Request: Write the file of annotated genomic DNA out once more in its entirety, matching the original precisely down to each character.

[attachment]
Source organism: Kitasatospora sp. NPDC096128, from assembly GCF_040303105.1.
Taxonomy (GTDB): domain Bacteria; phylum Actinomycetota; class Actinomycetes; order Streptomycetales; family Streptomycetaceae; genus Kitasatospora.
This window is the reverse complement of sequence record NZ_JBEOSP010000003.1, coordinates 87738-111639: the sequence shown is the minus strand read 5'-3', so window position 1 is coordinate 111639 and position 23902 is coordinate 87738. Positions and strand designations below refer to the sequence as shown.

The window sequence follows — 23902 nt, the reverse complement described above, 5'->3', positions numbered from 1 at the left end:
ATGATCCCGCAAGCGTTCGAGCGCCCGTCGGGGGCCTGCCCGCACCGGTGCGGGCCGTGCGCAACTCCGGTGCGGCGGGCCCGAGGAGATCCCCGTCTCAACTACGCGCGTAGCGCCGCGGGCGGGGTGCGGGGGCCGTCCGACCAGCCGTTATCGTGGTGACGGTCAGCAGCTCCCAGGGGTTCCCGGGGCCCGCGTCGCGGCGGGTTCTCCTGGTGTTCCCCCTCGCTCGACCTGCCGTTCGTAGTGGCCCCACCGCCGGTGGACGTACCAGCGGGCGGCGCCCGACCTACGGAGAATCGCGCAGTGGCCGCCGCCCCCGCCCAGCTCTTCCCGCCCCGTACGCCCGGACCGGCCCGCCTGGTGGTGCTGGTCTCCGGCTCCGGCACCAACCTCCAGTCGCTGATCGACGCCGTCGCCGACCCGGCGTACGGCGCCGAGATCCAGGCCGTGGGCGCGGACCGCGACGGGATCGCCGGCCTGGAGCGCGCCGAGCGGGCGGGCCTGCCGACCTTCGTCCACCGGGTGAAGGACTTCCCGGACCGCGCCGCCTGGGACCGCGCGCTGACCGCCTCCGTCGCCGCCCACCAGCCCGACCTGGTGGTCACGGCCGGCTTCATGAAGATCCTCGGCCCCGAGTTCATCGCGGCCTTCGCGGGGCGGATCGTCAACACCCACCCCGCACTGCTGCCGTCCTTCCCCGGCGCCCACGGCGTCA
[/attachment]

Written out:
Source organism: Kitasatospora sp. NPDC096128, from assembly GCF_040303105.1.
Taxonomy (GTDB): domain Bacteria; phylum Actinomycetota; class Actinomycetes; order Streptomycetales; family Streptomycetaceae; genus Kitasatospora.
This window is the reverse complement of sequence record NZ_JBEOSP010000003.1, coordinates 87738-111639: the sequence shown is the minus strand read 5'-3', so window position 1 is coordinate 111639 and position 23902 is coordinate 87738. Positions and strand designations below refer to the sequence as shown.

The window sequence follows — 23902 nt, the reverse complement described above, 5'->3', positions numbered from 1 at the left end:
ATGATCCCGCAAGCGTTCGAGCGCCCGTCGGGGGCCTGCCCGCACCGGTGCGGGCCGTGCGCAACTCCGGTGCGGCGGGCCCGAGGAGATCCCCGTCTCAACTACGCGCGTAGCGCCGCGGGCGGGGTGCGGGGGCCGTCCGACCAGCCGTTATCGTGGTGACGGTCAGCAGCTCCCAGGGGTTCCCGGGGCCCGCGTCGCGGCGGGTTCTCCTGGTGTTCCCCCTCGCTCGACCTGCCGTTCGTAGTGGCCCCACCGCCGGTGGACGTACCAGCGGGCGGCGCCCGACCTACGGAGAATCGCGCAGTGGCCGCCGCCCCCGCCCAGCTCTTCCCGCCCCGTACGCCCGGACCGGCCCGCCTGGTGGTGCTGGTCTCCGGCTCCGGCACCAACCTCCAGTCGCTGATCGACGCCGTCGCCGACCCGGCGTACGGCGCCGAGATCCAGGCCGTGGGCGCGGACCGCGACGGGATCGCCGGCCTGGAGCGCGCCGAGCGGGCGGGCCTGCCGACCTTCGTCCACCGGGTGAAGGACTTCCCGGACCGCGCCGCCTGGGACCGCGCGCTGACCGCCTCCGTCGCCGCCCACCAGCCCGACCTGGTGGTCACGGCCGGCTTCATGAAGATCCTCGGCCCCGAGTTCATCGCGGCCTTCGCGGGGCGGATCGTCAACACCCACCCCGCACTGCTGCCGTCCTTCCCCGGCGCCCACGGCGTCA